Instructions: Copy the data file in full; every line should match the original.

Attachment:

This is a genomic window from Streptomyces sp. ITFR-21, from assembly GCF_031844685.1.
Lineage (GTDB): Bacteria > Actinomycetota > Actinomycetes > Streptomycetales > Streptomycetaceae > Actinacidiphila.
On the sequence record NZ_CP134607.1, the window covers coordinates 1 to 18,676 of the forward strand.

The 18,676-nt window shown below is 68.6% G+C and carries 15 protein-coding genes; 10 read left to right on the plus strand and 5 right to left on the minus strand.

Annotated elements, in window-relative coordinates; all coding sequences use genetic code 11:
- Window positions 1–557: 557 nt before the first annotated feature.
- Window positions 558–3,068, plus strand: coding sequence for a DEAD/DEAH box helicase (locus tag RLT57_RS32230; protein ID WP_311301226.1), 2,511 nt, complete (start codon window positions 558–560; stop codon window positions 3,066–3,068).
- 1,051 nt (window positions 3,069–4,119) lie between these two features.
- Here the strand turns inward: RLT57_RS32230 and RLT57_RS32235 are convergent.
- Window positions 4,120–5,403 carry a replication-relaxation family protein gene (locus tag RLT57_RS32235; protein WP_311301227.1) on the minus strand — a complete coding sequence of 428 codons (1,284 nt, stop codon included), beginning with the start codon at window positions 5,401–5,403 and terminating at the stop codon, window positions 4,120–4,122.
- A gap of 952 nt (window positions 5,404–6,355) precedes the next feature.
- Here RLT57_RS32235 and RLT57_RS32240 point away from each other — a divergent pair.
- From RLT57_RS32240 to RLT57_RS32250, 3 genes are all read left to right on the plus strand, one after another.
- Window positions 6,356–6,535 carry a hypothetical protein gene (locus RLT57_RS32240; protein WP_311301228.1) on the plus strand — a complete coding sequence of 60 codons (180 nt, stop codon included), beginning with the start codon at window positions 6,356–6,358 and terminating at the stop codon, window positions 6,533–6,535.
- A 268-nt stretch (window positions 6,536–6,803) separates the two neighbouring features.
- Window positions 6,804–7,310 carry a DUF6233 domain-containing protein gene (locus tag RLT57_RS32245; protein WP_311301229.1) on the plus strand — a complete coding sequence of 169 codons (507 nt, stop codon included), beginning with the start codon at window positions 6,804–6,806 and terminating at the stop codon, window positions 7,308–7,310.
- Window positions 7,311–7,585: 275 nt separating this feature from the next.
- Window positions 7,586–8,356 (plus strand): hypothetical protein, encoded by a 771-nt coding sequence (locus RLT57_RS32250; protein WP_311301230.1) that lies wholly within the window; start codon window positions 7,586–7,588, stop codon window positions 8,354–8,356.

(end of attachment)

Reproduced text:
This is a genomic window from Streptomyces sp. ITFR-21, from assembly GCF_031844685.1.
Lineage (GTDB): Bacteria > Actinomycetota > Actinomycetes > Streptomycetales > Streptomycetaceae > Actinacidiphila.
On the sequence record NZ_CP134607.1, the window covers coordinates 1 to 18,676 of the forward strand.

The 18,676-nt window shown below is 68.6% G+C and carries 15 protein-coding genes; 10 read left to right on the plus strand and 5 right to left on the minus strand.

Annotated elements, in window-relative coordinates; all coding sequences use genetic code 11:
- Window positions 1–557: 557 nt before the first annotated feature.
- Window positions 558–3,068, plus strand: coding sequence for a DEAD/DEAH box helicase (locus tag RLT57_RS32230; protein ID WP_311301226.1), 2,511 nt, complete (start codon window positions 558–560; stop codon window positions 3,066–3,068).
- 1,051 nt (window positions 3,069–4,119) lie between these two features.
- Here the strand turns inward: RLT57_RS32230 and RLT57_RS32235 are convergent.
- Window positions 4,120–5,403 carry a replication-relaxation family protein gene (locus tag RLT57_RS32235; protein WP_311301227.1) on the minus strand — a complete coding sequence of 428 codons (1,284 nt, stop codon included), beginning with the start codon at window positions 5,401–5,403 and terminating at the stop codon, window positions 4,120–4,122.
- A gap of 952 nt (window positions 5,404–6,355) precedes the next feature.
- Here RLT57_RS32235 and RLT57_RS32240 point away from each other — a divergent pair.
- From RLT57_RS32240 to RLT57_RS32250, 3 genes are all read left to right on the plus strand, one after another.
- Window positions 6,356–6,535 carry a hypothetical protein gene (locus RLT57_RS32240; protein WP_311301228.1) on the plus strand — a complete coding sequence of 60 codons (180 nt, stop codon included), beginning with the start codon at window positions 6,356–6,358 and terminating at the stop codon, window positions 6,533–6,535.
- A 268-nt stretch (window positions 6,536–6,803) separates the two neighbouring features.
- Window positions 6,804–7,310 carry a DUF6233 domain-containing protein gene (locus tag RLT57_RS32245; protein WP_311301229.1) on the plus strand — a complete coding sequence of 169 codons (507 nt, stop codon included), beginning with the start codon at window positions 6,804–6,806 and terminating at the stop codon, window positions 7,308–7,310.
- Window positions 7,311–7,585: 275 nt separating this feature from the next.
- Window positions 7,586–8,356 (plus strand): hypothetical protein, encoded by a 771-nt coding sequence (locus RLT57_RS32250; protein WP_311301230.1) that lies wholly within the window; start codon window positions 7,586–7,588, stop codon window positions 8,354–8,356.